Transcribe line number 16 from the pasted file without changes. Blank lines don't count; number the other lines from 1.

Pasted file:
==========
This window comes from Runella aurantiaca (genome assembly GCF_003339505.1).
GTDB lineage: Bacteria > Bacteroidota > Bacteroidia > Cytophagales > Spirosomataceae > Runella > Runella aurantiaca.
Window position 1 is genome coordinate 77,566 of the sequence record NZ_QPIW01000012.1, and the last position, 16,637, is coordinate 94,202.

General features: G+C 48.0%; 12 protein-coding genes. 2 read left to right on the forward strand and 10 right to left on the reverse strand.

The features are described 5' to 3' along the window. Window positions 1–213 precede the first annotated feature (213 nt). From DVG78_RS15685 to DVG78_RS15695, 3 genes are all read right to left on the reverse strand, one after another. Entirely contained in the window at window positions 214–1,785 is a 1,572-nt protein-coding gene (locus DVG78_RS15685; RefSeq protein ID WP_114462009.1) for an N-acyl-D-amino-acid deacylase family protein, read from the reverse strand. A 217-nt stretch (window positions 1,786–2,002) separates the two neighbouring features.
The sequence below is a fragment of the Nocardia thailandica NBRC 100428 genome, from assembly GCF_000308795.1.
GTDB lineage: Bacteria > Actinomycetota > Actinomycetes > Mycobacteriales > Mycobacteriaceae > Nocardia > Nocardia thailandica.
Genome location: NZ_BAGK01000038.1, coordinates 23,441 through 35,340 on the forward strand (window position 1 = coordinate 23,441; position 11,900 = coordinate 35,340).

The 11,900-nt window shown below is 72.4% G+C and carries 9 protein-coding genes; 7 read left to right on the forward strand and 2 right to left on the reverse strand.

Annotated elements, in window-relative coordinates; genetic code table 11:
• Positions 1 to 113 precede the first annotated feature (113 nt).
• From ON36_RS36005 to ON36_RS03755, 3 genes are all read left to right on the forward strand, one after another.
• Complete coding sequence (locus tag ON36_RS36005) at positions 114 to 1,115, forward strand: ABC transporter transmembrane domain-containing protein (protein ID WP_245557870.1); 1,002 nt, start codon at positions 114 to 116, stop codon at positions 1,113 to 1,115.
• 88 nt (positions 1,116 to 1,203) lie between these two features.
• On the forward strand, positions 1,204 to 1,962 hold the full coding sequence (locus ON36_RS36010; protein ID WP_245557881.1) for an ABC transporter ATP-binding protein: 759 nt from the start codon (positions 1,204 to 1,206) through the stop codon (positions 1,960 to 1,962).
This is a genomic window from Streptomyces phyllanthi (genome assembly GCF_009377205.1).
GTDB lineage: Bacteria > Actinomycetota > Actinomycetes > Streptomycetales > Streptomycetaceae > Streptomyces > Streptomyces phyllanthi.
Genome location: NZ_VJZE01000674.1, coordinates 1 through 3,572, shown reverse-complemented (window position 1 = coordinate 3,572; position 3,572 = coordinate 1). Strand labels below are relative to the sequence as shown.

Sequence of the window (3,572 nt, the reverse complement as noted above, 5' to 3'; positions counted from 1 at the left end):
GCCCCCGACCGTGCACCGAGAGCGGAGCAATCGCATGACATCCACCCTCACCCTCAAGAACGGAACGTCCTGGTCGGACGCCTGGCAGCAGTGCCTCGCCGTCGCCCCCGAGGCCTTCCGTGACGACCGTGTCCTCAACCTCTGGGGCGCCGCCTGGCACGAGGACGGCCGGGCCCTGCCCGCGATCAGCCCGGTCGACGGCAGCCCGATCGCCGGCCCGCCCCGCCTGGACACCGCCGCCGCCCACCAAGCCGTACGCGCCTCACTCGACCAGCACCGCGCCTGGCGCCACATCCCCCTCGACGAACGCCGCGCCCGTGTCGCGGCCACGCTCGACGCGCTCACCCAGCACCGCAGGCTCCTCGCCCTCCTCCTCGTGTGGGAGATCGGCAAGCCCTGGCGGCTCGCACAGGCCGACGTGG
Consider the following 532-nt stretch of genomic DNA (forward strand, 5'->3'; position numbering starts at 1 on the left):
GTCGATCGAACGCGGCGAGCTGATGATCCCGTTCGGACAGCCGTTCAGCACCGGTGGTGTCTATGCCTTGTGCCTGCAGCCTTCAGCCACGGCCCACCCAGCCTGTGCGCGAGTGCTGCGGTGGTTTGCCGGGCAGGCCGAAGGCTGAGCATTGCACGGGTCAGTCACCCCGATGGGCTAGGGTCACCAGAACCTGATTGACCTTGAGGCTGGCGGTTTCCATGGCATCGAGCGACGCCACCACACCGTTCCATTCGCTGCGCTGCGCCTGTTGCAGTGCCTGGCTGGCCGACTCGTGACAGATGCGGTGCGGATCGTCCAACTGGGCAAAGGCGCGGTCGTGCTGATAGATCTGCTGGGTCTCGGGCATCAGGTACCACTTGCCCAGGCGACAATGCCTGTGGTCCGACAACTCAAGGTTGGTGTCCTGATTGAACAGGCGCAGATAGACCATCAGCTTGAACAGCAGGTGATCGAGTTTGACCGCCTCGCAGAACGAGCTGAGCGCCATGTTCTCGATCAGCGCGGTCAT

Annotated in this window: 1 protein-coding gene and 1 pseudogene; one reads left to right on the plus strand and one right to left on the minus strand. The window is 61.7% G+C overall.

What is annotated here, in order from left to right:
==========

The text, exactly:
This is a genomic window from Streptomyces phyllanthi (genome assembly GCF_009377205.1).